Meaning of kiai
The word kiai is made up of the ideogram "ki," which means energy or spirit, and the ideogram "ai," which means matching or unite. Many Far Eastern people believe a force flows through all things. This force is called ki in Japanese and chi (or qi) in Chinese. Therefore, kiai means "working with ki" or "harmonizing ki" or "uniting the spirit." E. J. Harrison, in his book The Fighting Spirit of Japan, describes it as the "art of perfectly concentrating all one's energy, physical and mental, upon a given object with unremitting determination so that one achieves one's goal." Some simply call it a "spirit yell"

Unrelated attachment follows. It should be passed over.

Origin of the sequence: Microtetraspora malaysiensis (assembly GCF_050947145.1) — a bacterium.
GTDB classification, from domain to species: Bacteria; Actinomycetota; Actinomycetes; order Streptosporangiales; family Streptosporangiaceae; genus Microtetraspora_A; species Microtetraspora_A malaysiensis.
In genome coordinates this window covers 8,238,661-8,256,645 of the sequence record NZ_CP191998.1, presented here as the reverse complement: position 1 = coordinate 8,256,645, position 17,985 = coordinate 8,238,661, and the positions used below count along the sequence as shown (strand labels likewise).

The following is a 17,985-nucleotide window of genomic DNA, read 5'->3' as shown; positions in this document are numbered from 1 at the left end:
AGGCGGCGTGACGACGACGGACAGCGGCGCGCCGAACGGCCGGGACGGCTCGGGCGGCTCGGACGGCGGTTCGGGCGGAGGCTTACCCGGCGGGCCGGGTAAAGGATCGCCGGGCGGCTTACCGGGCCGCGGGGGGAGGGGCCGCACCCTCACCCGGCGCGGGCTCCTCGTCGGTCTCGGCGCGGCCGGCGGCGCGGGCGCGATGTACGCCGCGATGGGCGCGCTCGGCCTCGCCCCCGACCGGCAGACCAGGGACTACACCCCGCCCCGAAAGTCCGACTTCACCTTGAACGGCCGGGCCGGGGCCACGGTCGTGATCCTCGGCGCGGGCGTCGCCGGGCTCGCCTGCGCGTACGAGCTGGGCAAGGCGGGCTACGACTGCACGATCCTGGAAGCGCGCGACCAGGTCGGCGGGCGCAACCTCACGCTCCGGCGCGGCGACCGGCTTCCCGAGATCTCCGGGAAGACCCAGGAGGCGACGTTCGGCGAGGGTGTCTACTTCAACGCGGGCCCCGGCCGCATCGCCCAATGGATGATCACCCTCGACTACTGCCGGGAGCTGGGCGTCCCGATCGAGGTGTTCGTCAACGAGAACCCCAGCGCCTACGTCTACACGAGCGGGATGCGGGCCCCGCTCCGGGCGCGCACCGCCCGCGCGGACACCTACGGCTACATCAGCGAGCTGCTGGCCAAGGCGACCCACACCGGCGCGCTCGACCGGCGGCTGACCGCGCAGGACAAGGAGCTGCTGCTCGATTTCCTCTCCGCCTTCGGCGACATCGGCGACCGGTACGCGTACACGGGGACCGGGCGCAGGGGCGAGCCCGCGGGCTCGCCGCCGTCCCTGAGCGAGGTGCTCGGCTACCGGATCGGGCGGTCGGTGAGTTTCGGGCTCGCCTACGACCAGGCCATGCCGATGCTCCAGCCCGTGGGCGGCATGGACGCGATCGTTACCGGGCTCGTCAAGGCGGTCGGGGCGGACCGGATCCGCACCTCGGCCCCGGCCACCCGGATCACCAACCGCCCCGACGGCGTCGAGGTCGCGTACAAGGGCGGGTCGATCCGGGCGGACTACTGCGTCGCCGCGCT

How kiai originated
Folklore has it that, in the early days, a village would have one warrior who would proclaim himself the master warrior. When a would confront the warrior, he would issue a challenge to fight by using a kiai yell which the warrior would answer with his own yell. When the winner emerged, he would again issue a kiai yell. The winner would now be the master warrior of the village, either the old one again or a new one.
Actually, it is instinctive for humans to emit some type of grunt or growl when exerting a lot of physical force, such as lifting a heavy object. Warriors throughout the centuries have refined this into a yell.